A bit of background first:
In my masters I had a module called Programming Paradigms and Languages.
What this module is about is the different paradigms, and one language for each of them.
The chosen languages were:
Object Oriented: Ruby
Process Oriented: Erlang
Mathematical Programming: Matlab
Out of that what I can say is:
- Ruby syntax is awesome. So elegant but there are many performance issues
- Clojure is very nice for the academic world, but I cant imagine anyone using it for commercial software building.
- Prolog. Ah, prolog... I have had a love/hate relationship with this since my undergrad. Powerful but very specific.
- Erlang: blazing fast. handle processes like no one else, but it is probably the worst syntax I've ever seen. Ok, not the worst, but close to that (Yes mind fuck, I didn't forget you)
- Matlab... this doesn't even had to be in this list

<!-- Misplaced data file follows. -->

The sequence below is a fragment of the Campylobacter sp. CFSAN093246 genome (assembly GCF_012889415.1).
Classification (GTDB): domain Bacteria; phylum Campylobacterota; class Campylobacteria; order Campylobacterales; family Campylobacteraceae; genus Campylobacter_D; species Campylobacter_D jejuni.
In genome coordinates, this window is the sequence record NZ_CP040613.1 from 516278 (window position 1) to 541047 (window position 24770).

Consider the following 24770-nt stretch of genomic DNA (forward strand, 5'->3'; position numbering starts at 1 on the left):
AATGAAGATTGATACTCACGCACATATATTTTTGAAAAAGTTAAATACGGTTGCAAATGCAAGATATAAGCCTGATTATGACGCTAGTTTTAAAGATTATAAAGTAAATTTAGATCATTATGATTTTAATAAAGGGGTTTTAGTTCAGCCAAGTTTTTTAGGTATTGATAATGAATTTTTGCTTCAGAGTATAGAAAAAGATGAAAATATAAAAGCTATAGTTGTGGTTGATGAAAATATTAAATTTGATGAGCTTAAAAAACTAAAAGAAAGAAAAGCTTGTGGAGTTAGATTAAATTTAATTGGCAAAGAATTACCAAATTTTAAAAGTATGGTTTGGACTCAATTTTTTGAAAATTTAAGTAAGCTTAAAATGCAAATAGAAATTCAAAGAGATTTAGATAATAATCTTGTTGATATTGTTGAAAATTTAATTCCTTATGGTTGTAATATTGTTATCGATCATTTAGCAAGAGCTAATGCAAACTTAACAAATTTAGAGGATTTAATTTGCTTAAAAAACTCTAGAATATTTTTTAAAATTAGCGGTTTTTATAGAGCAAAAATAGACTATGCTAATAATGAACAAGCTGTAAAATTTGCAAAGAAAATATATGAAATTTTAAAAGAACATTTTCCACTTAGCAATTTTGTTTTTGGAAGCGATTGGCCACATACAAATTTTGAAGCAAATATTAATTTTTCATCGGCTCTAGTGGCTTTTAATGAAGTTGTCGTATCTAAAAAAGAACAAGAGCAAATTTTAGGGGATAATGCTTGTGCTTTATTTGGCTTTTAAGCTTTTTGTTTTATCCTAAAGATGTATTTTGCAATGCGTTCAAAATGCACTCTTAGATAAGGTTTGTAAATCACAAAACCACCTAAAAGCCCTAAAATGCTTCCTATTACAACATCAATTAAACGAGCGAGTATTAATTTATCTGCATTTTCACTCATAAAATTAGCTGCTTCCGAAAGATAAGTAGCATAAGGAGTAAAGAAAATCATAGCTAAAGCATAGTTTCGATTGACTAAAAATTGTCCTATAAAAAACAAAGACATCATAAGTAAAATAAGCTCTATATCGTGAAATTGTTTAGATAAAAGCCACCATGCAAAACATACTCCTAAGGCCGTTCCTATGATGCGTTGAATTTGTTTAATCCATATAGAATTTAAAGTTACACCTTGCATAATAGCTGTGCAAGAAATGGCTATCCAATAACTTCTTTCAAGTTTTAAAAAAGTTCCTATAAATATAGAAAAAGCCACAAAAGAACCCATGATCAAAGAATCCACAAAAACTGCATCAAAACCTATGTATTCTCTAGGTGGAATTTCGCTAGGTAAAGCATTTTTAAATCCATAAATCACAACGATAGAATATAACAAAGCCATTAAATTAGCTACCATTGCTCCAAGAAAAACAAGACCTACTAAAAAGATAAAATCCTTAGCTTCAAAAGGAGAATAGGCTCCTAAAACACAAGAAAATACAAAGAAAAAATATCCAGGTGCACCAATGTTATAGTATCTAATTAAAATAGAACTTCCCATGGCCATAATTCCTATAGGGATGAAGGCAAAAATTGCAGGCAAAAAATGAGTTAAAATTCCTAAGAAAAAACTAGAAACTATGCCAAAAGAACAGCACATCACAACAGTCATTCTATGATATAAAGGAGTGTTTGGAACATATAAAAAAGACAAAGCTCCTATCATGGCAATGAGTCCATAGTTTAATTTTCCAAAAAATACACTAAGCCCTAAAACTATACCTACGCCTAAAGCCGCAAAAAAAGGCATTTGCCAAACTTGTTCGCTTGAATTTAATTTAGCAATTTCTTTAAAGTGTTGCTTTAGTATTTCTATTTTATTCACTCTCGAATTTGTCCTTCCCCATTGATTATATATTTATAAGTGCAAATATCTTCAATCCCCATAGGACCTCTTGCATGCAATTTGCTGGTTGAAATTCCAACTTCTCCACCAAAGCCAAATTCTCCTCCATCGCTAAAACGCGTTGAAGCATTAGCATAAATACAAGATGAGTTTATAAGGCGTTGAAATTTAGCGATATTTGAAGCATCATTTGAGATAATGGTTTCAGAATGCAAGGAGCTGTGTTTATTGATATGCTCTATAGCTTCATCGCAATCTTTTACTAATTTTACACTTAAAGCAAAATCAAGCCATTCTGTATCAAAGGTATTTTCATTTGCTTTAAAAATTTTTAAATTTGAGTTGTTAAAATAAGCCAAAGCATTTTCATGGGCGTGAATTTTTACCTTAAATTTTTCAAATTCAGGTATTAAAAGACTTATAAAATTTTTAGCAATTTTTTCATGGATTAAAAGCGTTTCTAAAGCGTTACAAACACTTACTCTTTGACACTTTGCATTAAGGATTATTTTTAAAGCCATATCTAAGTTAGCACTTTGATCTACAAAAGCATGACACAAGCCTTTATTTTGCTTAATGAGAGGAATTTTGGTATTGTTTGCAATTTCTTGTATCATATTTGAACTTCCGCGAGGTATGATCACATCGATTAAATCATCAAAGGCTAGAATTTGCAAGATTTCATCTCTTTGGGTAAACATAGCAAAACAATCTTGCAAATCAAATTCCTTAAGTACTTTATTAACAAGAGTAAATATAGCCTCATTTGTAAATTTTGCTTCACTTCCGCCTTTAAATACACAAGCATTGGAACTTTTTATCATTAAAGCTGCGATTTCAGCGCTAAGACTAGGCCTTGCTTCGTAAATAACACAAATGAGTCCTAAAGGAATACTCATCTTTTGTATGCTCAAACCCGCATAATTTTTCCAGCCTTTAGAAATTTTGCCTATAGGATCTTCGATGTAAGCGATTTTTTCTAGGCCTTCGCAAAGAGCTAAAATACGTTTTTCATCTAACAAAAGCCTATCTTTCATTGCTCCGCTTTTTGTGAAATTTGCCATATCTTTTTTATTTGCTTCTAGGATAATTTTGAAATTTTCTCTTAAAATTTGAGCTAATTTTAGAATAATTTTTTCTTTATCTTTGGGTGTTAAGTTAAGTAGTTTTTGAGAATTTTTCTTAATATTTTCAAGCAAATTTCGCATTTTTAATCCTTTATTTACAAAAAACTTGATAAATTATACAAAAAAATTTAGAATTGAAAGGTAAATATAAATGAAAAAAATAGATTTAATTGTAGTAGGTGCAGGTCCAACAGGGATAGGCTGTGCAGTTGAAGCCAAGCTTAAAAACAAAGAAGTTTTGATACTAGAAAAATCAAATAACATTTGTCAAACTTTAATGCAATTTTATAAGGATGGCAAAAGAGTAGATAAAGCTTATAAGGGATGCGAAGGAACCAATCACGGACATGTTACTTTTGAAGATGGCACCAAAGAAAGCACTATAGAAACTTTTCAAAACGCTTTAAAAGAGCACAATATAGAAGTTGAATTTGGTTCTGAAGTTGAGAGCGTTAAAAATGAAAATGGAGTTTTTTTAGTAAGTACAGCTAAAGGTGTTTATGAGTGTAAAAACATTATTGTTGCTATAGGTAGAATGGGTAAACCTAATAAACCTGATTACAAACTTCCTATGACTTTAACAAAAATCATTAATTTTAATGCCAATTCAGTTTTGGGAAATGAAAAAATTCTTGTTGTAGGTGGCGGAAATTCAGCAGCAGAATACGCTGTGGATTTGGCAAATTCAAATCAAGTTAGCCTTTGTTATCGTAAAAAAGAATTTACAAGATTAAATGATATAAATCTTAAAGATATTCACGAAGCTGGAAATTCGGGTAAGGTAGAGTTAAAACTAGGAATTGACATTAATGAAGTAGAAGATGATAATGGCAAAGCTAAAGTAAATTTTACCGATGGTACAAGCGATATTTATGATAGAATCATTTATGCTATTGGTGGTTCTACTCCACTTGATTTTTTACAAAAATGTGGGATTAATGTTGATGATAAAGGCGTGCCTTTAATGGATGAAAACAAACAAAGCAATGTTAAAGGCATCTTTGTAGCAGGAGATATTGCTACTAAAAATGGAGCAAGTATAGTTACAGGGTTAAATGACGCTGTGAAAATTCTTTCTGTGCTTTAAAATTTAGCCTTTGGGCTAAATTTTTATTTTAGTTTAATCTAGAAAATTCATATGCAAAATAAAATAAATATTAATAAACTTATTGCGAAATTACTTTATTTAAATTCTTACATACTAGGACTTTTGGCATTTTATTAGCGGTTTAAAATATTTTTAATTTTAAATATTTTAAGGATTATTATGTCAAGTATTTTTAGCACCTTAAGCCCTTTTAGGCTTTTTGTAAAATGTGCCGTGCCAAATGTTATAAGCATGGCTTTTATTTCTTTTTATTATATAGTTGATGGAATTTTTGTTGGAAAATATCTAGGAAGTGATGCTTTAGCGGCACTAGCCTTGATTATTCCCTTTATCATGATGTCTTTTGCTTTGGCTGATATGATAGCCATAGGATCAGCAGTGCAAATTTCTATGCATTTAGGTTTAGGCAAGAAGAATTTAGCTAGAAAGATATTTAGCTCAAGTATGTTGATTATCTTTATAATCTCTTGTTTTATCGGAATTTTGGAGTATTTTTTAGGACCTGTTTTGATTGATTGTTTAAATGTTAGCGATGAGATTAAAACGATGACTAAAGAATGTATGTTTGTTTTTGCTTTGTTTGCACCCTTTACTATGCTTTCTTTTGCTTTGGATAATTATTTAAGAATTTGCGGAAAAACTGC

So, after that my conclusion is: I want a language able to handle many processes like erlang, but with a nice syntax like ruby and maybe add there some cool recursion features from clojure if you can.
That is elixir.
"Elixir is a functional meta-programming aware language built on top of the Erlang VM. It is a dynamic language with flexible syntax with macros support that leverages Erlang's abilities to build concurrent, distributed, fault-tolerant applications with hot code upgrades."- http://elixir-lang.org/
So, just like that it has become my favorite language.
But just like all open source, making it work is always a hassle. But this is for the next post.
Lets have an easy start: how to add Elixir to your path?
I am new to the mac world, for those of you that like me are not great at this, let's go step by step:
- check if it is already there: type "echo $PATH" on bash (capital letters)
- if elixir is there, you are good to go. if it is not, add it by typing
echo 'PATH=$PATH:/Software/elixir/bin' >> ~/.bash_profile (I put it in the folder Software under root, use your path)
- close your bash and open it again. type iex, if you get the interactive shell, go ahead and play with it :)